The aim of this study was to carry out a comprehensive analysis of markers of celiac disease and gluten sensitivity in a group of children with autism who had been diagnosed according to strict criteria and defined instruments. Our data indicate that children with autism have higher levels of IgG antibody to gliadin compared to healthy controls. In addition, among patients with autism, the antibody response to gliadin was greater in those with GI symptoms. However, in contrast to patients with celiac disease, no association was observed between the elevated anti-gliadin antibody level and the presence of highly specific serologic markers of celiac disease or HLA-DQ2/DQ8. The findings indicate that the observed anti-gliadin immune response in patients with autism is likely to involve a mechanism that is distinct from celiac disease, without the requirement for TG2 activity or antigen presentation through DQ2/DQ8 MHC molecules 
The data from this study should be interpreted with caution. Most importantly, the observed increased IgG antibody response to gliadin does not necessarily indicate sensitivity to gluten or any pathogenic role for antibodies to gliadin in the context of autism. In addition, the results do not rule out the possibility of moderately increased prevalence of celiac disease among children with autism, especially as duodenal biopsy, the gold standard for definitive diagnosis of celiac disease, was not performed. However, considering the excellent sensitivity and specificity of anti-TG2 and (and to a lesser extent anti-deamidated gliadin) antibodies, as well as the high negative predictive value of HLA-DQ2/DQ8 markers for celiac disease, it can be concluded with high certainty that the overwhelming majority of autism patients with elevated antibody to gliadin do not have celiac disease. If future studies prove the existence of sensitivity to gluten in a subset of patients with autism, the gluten-associated symptoms in such individuals may fall within the spectrum of “non-celiac gluten sensitivity”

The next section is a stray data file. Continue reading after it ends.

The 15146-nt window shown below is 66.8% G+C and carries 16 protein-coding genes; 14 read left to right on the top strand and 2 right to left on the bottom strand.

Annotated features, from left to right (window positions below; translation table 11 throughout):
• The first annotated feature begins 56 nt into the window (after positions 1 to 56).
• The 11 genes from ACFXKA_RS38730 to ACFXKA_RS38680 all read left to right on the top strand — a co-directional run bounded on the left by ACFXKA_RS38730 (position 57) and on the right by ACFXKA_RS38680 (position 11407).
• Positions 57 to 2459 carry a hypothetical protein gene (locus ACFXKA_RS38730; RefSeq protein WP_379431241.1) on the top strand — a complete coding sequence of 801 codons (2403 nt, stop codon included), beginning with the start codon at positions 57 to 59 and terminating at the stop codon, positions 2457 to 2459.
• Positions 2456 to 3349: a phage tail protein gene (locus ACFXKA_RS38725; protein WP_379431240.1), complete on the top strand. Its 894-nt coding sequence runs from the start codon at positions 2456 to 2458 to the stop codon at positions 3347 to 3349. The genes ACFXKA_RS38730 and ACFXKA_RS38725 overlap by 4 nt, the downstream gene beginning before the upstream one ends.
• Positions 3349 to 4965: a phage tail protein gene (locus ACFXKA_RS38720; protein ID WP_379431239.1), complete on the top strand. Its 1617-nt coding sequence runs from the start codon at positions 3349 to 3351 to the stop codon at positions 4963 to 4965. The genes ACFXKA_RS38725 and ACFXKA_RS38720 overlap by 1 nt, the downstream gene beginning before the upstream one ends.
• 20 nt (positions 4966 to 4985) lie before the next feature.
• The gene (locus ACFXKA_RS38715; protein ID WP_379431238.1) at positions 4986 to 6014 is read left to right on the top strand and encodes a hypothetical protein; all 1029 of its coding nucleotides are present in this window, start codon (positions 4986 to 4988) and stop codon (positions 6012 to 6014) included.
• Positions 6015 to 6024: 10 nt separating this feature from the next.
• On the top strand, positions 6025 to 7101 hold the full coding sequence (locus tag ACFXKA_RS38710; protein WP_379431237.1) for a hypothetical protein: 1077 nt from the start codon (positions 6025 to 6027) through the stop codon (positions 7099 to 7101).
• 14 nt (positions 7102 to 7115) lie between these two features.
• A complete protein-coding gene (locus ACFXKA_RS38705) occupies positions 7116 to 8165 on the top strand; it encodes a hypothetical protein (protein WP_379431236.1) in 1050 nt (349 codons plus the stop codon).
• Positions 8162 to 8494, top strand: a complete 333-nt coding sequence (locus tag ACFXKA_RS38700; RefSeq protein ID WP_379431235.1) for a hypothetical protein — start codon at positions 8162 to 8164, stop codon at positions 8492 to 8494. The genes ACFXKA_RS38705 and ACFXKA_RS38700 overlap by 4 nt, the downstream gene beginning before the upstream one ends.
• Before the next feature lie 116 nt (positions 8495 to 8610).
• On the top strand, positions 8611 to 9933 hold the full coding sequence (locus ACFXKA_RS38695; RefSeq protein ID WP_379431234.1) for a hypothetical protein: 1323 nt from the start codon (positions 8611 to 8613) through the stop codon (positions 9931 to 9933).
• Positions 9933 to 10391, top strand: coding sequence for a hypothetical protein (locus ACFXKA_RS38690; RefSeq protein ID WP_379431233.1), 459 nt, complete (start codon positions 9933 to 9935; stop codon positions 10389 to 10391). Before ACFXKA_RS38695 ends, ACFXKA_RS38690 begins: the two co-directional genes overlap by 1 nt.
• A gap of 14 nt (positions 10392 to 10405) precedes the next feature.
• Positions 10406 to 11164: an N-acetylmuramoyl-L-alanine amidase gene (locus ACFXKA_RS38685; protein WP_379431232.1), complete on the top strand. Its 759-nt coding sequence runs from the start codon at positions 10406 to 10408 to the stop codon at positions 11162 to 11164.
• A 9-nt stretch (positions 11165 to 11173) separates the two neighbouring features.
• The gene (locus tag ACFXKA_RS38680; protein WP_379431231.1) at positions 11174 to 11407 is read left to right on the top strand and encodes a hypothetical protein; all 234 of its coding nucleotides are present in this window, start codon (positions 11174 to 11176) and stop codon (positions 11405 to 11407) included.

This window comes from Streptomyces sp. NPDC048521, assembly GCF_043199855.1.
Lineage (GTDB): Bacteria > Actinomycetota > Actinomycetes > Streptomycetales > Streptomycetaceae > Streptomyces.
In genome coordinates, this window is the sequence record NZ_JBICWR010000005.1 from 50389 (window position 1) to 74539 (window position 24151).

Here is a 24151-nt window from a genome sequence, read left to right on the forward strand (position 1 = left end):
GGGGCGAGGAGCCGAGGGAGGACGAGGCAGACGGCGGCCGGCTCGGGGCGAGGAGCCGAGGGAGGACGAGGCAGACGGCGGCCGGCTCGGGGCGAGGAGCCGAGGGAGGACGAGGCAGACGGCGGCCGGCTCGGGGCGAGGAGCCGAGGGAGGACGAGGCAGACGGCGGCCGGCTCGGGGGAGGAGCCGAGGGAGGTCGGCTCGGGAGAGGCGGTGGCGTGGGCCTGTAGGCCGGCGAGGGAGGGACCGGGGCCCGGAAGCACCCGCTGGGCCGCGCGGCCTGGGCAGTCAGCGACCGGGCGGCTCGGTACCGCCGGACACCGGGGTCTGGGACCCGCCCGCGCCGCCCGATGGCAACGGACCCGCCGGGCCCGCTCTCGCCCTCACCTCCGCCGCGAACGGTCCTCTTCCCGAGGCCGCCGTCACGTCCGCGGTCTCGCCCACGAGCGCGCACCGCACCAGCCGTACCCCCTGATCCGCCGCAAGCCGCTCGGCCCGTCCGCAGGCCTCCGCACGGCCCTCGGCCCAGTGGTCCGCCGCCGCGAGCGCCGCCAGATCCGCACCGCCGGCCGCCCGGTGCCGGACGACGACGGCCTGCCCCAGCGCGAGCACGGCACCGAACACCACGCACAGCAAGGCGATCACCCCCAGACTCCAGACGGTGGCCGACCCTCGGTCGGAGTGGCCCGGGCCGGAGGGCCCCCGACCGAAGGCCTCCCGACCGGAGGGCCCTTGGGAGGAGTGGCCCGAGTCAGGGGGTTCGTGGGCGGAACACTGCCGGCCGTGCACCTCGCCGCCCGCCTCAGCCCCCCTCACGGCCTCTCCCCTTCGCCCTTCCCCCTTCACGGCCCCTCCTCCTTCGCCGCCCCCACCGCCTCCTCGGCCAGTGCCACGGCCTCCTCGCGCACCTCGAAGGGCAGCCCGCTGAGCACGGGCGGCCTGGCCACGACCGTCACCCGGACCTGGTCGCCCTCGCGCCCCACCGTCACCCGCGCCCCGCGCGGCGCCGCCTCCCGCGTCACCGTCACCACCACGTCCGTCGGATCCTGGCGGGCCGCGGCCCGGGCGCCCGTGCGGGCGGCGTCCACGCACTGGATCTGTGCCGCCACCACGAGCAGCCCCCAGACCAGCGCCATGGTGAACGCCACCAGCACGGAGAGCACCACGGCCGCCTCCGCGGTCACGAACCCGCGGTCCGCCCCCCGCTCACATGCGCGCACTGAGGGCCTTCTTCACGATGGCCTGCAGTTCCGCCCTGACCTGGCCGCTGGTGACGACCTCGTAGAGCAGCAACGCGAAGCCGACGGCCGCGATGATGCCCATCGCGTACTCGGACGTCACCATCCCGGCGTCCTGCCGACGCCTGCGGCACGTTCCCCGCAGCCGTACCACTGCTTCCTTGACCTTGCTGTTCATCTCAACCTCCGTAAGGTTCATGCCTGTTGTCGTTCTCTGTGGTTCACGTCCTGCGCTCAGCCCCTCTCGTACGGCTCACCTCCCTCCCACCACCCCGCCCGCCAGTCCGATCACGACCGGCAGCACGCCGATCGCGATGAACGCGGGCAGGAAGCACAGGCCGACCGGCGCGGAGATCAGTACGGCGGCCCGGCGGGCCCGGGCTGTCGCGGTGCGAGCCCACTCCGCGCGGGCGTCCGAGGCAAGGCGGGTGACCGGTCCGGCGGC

Compared to previous reports examining the link between celiac disease/gluten sensitivity and autism, this study is unique in several ways. First, a shortcoming in earlier studies has been the lack or incompleteness of suitable age-matched healthy control groups necessary for this type of analysis. In this work, the antibody levels in children with autism were compared to two separate pediatric control groups: unaffected siblings of the same patients, as well as a larger cohort of unrelated healthy children. Second, previous reports have used specimens from more heterogeneous groups of patients generally recruited at local hospitals or clinics, and while most report the use of DSM diagnostic criteria, it is unclear which test(s) informed the final diagnosis of autism. In contrast, the samples in this study were acquired from a well-recognized repository of biomaterials (AGRE), which is managed by the world’s largest autism advocacy organization and has been utilized in various past research projects. The associated AGRE database includes information about family pedigree, scores from various tests and questionnaires, and medical histories for many of the patients for which biospecimens are available. Patients in this study were selected only if they were identified as having autism according to two separate instruments, ADOS and ADI-R, thus greatly increasing the likelihood of accurate diagnosis.